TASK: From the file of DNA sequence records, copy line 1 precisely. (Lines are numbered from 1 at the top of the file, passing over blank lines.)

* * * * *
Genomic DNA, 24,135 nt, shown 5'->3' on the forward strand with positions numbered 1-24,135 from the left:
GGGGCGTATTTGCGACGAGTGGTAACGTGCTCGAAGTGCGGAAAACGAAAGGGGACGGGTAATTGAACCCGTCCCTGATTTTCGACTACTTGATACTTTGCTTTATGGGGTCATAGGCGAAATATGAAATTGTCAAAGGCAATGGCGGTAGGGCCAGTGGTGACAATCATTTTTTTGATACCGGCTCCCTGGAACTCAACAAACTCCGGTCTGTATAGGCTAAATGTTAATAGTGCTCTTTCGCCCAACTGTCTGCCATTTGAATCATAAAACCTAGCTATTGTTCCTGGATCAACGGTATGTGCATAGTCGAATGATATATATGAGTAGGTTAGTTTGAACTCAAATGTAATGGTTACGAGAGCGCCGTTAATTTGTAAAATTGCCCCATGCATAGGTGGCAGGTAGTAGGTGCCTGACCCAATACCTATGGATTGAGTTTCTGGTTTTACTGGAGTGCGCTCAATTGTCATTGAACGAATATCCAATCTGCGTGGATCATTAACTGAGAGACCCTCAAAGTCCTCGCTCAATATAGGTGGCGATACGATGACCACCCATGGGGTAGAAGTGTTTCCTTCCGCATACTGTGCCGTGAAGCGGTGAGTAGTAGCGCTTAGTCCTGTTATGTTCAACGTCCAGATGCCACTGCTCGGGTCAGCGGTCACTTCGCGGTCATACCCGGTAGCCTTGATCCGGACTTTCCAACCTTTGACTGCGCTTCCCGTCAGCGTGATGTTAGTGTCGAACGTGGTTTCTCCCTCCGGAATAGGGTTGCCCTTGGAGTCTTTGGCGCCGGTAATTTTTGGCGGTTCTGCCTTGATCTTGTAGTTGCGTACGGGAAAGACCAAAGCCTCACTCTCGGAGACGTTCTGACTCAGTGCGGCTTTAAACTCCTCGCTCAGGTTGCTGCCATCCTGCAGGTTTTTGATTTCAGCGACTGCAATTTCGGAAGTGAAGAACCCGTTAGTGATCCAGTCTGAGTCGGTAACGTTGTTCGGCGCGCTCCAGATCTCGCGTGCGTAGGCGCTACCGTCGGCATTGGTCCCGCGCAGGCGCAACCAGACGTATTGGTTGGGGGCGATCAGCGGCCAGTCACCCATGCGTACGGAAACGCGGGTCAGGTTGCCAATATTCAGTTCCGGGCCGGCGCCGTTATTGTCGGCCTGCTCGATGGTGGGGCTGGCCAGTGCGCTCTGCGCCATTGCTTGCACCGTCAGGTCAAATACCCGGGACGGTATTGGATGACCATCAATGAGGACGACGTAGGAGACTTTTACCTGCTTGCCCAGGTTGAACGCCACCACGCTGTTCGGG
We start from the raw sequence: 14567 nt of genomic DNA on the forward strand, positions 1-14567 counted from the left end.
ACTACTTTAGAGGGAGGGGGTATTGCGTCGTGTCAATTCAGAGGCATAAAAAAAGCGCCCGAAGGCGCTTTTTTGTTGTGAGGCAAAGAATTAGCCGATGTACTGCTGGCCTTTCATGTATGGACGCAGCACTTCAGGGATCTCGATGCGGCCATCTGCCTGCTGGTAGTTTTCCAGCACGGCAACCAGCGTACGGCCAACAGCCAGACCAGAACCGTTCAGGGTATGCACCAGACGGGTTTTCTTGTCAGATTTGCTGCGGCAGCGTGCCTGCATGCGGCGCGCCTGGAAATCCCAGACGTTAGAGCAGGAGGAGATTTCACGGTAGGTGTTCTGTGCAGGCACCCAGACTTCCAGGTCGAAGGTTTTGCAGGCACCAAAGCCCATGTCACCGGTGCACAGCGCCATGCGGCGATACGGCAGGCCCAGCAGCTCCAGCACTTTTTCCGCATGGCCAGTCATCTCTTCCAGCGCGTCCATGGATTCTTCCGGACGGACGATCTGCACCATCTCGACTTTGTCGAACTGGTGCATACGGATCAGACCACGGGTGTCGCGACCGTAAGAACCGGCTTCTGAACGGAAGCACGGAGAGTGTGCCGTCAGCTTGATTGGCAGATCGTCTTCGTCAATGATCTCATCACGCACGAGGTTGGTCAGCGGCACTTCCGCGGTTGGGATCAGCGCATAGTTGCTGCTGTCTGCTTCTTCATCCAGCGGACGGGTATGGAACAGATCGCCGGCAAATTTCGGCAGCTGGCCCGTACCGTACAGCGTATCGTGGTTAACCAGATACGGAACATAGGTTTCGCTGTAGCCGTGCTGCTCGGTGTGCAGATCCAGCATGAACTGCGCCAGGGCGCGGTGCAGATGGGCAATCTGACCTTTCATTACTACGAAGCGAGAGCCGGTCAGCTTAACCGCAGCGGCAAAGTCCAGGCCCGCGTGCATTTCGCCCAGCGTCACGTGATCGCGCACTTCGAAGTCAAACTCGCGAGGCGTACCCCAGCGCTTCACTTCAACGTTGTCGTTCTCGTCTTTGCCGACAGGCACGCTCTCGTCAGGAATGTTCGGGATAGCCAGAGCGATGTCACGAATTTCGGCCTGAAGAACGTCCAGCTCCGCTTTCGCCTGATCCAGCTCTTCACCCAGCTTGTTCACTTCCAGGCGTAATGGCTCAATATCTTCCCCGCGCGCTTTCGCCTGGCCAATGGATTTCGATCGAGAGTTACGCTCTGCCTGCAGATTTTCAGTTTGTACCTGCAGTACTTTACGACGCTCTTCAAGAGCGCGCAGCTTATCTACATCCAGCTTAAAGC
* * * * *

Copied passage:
Genomic DNA, 24,135 nt, shown 5'->3' on the forward strand with positions numbered 1-24,135 from the left: